Burns & McDonnell completes 60 MWh energy storage project in West Texas

Engineering consulting firm Burns & McDonnell completed construction of three 10 MW/20 MWh lithium-ion battery energy storage systems in West Texas.

Last May, the company was selected by LG Energy Solution and Sustainable Environmental Renewable (SER) Capital Partners to provide engineer-procure-construct (EPC) services for the projects, which consist of LG Chem battery racks populated with JH3 and JH4 modules.

Kansas City-based Burns & McDonnell tapped its direct-hire subsidiary Ref-Chem to complete construction and installation of the batteries. When Burns & McDonnell was selected, the company said containers would be shipped to the job site, with empty racks prewired to direct current combiner panels and alternating current auxiliary panels.

The heating, ventilation and air conditioning design consists of direct expansion cooling units to provide cooled and conditioned air to the building, as well as to the face of the battery racks to maintain consistent temperatures.

The storage projects are designed as stand-alone energy resources to help reduce rolling blackouts and support Texas’ power grid as supply and demand fluctuates. Under its scope of work, Burns & McDonnell integrated Emerson’s Ovation automation software, which increases visibility into battery operations for better asset monitoring and control. The technology allows the operator to view, optimize and modify the system controls even years after commissioning if system requirements change.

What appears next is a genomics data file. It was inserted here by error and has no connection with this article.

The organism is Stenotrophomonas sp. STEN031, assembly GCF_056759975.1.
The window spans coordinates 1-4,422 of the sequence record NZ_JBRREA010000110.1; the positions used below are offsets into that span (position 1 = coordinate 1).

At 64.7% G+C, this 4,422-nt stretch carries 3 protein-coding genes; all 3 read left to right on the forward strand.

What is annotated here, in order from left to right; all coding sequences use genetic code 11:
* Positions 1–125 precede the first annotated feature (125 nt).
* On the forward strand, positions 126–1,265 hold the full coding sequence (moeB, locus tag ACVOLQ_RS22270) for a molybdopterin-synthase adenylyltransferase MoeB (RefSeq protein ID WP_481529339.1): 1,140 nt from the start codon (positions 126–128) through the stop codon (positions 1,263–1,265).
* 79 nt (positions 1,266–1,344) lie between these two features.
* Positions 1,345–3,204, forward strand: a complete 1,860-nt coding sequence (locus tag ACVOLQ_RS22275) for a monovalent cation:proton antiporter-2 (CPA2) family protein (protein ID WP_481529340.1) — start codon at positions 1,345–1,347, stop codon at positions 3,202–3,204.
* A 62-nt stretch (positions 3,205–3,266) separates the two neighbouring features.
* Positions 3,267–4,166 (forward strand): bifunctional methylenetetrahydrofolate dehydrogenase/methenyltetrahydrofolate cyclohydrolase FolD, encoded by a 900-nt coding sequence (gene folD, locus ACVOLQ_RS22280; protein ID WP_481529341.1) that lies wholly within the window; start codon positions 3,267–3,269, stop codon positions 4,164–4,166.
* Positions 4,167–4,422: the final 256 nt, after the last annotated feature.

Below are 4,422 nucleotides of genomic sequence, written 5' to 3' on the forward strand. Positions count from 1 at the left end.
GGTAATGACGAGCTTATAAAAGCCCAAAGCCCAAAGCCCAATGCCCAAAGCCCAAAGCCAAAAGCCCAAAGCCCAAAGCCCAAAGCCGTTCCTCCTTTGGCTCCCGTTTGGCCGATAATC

Burns & McDonnell said it took five months for the three sites to be constructed, commissioned and put into operation. The company said its team faced challenges like an especially rainy summer, impacts from the COVID-19 pandemic, and congestion at maritime ports and customs.

“I’m excited about what we accomplished with LG Energy Solution and SER on this project,” said Matt Domeier, director of EPC storage at Burns & McDonnell. “The battery storage units will provide reliable and resilient energy to West Texas.”

The projects will help back up intermittent renewable energy from wind and solar power.

According to a new report from the U.S. National Renewable Energy Laboratory (NREL), greater deployment of storage with up to 12 hours of duration can increase efficiency of operations by reducing overgeneration, decreasing generator starts and emissions, and increasing utilization of the transmission system.

NREL’s Storage Futures Study found that storage will become an important contributor to the bulk power system, reaching 132 GW of deployed storage capacity in the United States by 2050, even using conservative storage cost assumptions.


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